A joke that does the rounds in Nakuru district is that besides the national identity card, you can easily identify a local by their brown teeth, the result of very high concentration of fluoride in the water.
Doctors are now raising the alarm over the fluoride levels. On Monday last week, the Kenya Dentists Association (KDA) criticised the Water ministry’s newly published National Water Services Strategy Draft for its silence on excess fluoride in water.
“When I worked at Kenyatta National Hospital the first question a dentist would ask a new patient with discoloured teeth would be, “do you come from the Rift Valley?’” recalls a Nakuru based dentist, Dr Chauhan Kaur.
KDA has now entered the fray. In a letter to the Director of Water Services — obtained by Business Daily — KDA national secretary Dr Melvin D’lima noted that the problem of “unacceptably high levels of fluoride” in water for consumption has been well documented as a national issue and is prevalent in segments of the rural population including South Nyanza, Nakuru, Baringo, Makueni and Kiambu districts and wondered how it could have escaped the attention of the Ministry’s policy mandarins.
Last year, a study by the Kenya Society for Fluoride Research (KSFR) indicated that 19 million Kenyans suffer from fluorosis. It says the worst hit community is the smallest tribe in the world — the El-Molo — living near Lake Turkana, where 80 per cent of the 186 members suffer from the condition.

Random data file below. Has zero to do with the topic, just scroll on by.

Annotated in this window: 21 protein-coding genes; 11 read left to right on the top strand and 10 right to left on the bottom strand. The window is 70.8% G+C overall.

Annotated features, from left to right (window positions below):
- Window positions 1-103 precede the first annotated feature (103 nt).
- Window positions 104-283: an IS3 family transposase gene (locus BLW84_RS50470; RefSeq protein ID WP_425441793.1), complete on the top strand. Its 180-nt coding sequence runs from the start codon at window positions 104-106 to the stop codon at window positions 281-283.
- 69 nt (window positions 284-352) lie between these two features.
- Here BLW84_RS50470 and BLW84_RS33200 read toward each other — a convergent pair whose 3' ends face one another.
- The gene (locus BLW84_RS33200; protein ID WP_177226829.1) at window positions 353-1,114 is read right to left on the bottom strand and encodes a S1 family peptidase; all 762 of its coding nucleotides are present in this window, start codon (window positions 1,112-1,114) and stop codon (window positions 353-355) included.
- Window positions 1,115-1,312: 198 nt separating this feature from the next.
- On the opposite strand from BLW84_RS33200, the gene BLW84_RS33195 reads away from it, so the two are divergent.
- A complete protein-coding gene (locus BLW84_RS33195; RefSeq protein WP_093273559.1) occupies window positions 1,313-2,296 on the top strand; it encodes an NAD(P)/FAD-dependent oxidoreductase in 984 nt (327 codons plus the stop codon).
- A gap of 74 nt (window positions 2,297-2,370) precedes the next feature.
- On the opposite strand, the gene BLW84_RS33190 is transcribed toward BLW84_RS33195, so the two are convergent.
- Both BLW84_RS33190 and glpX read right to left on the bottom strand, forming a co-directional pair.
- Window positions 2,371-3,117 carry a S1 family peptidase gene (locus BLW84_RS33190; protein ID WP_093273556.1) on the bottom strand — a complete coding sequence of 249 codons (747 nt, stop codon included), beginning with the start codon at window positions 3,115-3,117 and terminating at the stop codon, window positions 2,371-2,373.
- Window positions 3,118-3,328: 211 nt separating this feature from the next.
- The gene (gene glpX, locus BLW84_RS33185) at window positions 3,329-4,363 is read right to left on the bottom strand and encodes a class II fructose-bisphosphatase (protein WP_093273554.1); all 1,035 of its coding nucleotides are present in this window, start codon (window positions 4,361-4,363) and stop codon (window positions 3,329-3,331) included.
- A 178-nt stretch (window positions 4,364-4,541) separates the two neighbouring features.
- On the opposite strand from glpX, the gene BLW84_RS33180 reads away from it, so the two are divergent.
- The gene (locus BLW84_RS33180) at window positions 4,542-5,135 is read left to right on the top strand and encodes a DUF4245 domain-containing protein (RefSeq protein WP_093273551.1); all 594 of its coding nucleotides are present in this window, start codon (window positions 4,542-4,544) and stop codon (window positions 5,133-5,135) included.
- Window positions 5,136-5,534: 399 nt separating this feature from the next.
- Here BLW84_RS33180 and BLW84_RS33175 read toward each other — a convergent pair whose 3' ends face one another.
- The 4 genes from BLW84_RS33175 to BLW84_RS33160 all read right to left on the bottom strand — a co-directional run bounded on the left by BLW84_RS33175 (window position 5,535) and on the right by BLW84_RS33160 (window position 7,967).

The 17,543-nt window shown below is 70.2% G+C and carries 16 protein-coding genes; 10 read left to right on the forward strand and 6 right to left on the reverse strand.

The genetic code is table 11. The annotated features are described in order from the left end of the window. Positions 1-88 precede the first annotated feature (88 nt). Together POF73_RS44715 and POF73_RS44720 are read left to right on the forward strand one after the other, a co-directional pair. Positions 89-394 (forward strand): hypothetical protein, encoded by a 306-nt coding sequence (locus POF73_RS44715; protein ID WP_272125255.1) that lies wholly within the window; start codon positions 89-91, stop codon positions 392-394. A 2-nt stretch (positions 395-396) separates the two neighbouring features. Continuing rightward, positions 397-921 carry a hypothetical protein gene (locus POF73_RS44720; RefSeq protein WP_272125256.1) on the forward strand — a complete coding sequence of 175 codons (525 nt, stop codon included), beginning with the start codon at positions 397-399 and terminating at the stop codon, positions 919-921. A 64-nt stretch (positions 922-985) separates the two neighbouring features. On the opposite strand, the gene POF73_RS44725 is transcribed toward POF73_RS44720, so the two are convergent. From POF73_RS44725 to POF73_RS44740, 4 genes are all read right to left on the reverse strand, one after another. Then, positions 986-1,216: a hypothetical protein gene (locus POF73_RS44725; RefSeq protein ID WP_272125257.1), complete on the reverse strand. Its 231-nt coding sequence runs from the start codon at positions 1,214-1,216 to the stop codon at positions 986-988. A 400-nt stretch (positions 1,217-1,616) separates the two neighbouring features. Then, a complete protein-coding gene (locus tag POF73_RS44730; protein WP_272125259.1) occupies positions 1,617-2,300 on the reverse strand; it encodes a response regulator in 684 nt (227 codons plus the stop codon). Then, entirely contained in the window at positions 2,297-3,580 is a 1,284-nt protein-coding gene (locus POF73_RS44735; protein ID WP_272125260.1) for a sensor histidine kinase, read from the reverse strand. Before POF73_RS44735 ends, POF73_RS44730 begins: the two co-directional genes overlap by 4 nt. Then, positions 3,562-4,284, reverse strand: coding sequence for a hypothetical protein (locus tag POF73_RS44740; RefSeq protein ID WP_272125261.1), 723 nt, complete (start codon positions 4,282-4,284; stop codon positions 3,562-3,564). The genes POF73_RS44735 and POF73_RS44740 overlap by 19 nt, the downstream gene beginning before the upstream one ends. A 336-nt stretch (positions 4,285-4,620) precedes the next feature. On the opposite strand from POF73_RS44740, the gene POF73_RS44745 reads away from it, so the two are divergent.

“In some (Armed Forces) recruitment centres in Central Province, more than 80 per cent of the attendees fail the test because of fluorosis,” the KSFR chairman, Mr Mwangi Chomba, says in the report.
This observation agrees with an earlier national study on the prevalence of fluoride, carried out almost two decades ago, which showed fluorosis affected 56 per cent of the Central Kenya population, followed by Eastern and Rift Valley provinces.
The lowest levels were reported in Western Kenya, at 11.7 per cent of the population. In fact, excess fluoride in water is an international issue.
According to a World health Organisation (WHO) statement released last year, excessive amounts of fluoride in drinking water is exposing millions around the world to risks ranging from crippling skeletal conditions to milder dental conditions.